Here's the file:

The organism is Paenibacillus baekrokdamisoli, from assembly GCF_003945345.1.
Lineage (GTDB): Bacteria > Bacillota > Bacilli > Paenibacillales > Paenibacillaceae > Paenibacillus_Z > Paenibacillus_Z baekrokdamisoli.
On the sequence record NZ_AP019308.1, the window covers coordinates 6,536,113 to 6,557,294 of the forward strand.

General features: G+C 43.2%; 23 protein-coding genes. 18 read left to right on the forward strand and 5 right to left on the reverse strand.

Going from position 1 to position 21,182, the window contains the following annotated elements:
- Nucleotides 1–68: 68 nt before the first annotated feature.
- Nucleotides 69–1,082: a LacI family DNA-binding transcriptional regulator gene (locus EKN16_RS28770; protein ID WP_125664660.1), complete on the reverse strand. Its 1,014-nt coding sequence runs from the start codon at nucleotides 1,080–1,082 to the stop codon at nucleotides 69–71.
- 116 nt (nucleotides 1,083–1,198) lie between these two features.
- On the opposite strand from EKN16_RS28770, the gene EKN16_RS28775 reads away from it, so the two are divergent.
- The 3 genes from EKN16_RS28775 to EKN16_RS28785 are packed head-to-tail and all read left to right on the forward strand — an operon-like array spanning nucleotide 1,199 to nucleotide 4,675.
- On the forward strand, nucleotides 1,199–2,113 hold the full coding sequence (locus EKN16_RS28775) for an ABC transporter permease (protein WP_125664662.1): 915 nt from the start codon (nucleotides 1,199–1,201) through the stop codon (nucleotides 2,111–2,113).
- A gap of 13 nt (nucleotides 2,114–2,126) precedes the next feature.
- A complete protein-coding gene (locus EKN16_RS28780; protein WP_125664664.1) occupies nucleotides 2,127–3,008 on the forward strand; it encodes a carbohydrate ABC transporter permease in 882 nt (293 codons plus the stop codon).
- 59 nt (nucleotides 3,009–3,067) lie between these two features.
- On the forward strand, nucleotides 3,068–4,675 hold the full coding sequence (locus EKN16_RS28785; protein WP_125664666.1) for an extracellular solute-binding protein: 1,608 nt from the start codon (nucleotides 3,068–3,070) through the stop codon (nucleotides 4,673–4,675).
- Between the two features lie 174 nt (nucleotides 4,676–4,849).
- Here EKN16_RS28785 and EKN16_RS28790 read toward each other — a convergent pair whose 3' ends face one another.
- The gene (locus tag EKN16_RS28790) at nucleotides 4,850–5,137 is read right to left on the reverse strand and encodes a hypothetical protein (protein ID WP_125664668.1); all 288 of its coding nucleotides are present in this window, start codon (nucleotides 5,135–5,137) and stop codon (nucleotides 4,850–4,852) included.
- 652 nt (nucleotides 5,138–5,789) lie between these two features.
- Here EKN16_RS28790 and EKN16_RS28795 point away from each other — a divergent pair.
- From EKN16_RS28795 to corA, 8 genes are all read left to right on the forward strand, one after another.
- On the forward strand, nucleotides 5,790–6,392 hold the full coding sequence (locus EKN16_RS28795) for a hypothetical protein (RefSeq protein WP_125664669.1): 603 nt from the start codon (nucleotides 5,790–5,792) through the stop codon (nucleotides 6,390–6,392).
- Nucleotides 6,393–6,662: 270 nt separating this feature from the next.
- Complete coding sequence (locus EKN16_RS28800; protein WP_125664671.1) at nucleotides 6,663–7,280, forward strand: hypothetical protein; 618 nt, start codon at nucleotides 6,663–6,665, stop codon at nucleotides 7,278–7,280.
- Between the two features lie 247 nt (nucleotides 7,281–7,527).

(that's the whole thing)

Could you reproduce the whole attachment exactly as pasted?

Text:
The organism is Paenibacillus baekrokdamisoli, from assembly GCF_003945345.1.
Lineage (GTDB): Bacteria > Bacillota > Bacilli > Paenibacillales > Paenibacillaceae > Paenibacillus_Z > Paenibacillus_Z baekrokdamisoli.
On the sequence record NZ_AP019308.1, the window covers coordinates 6,536,113 to 6,557,294 of the forward strand.

General features: G+C 43.2%; 23 protein-coding genes. 18 read left to right on the forward strand and 5 right to left on the reverse strand.

Going from position 1 to position 21,182, the window contains the following annotated elements:
- Nucleotides 1–68: 68 nt before the first annotated feature.
- Nucleotides 69–1,082: a LacI family DNA-binding transcriptional regulator gene (locus EKN16_RS28770; protein ID WP_125664660.1), complete on the reverse strand. Its 1,014-nt coding sequence runs from the start codon at nucleotides 1,080–1,082 to the stop codon at nucleotides 69–71.
- 116 nt (nucleotides 1,083–1,198) lie between these two features.
- On the opposite strand from EKN16_RS28770, the gene EKN16_RS28775 reads away from it, so the two are divergent.
- The 3 genes from EKN16_RS28775 to EKN16_RS28785 are packed head-to-tail and all read left to right on the forward strand — an operon-like array spanning nucleotide 1,199 to nucleotide 4,675.
- On the forward strand, nucleotides 1,199–2,113 hold the full coding sequence (locus EKN16_RS28775) for an ABC transporter permease (protein WP_125664662.1): 915 nt from the start codon (nucleotides 1,199–1,201) through the stop codon (nucleotides 2,111–2,113).
- A gap of 13 nt (nucleotides 2,114–2,126) precedes the next feature.
- A complete protein-coding gene (locus EKN16_RS28780; protein WP_125664664.1) occupies nucleotides 2,127–3,008 on the forward strand; it encodes a carbohydrate ABC transporter permease in 882 nt (293 codons plus the stop codon).
- 59 nt (nucleotides 3,009–3,067) lie between these two features.
- On the forward strand, nucleotides 3,068–4,675 hold the full coding sequence (locus EKN16_RS28785; protein WP_125664666.1) for an extracellular solute-binding protein: 1,608 nt from the start codon (nucleotides 3,068–3,070) through the stop codon (nucleotides 4,673–4,675).
- Between the two features lie 174 nt (nucleotides 4,676–4,849).
- Here EKN16_RS28785 and EKN16_RS28790 read toward each other — a convergent pair whose 3' ends face one another.
- The gene (locus tag EKN16_RS28790) at nucleotides 4,850–5,137 is read right to left on the reverse strand and encodes a hypothetical protein (protein ID WP_125664668.1); all 288 of its coding nucleotides are present in this window, start codon (nucleotides 5,135–5,137) and stop codon (nucleotides 4,850–4,852) included.
- 652 nt (nucleotides 5,138–5,789) lie between these two features.
- Here EKN16_RS28790 and EKN16_RS28795 point away from each other — a divergent pair.
- From EKN16_RS28795 to corA, 8 genes are all read left to right on the forward strand, one after another.
- On the forward strand, nucleotides 5,790–6,392 hold the full coding sequence (locus EKN16_RS28795) for a hypothetical protein (RefSeq protein WP_125664669.1): 603 nt from the start codon (nucleotides 5,790–5,792) through the stop codon (nucleotides 6,390–6,392).
- Nucleotides 6,393–6,662: 270 nt separating this feature from the next.
- Complete coding sequence (locus EKN16_RS28800; protein WP_125664671.1) at nucleotides 6,663–7,280, forward strand: hypothetical protein; 618 nt, start codon at nucleotides 6,663–6,665, stop codon at nucleotides 7,278–7,280.
- Between the two features lie 247 nt (nucleotides 7,281–7,527).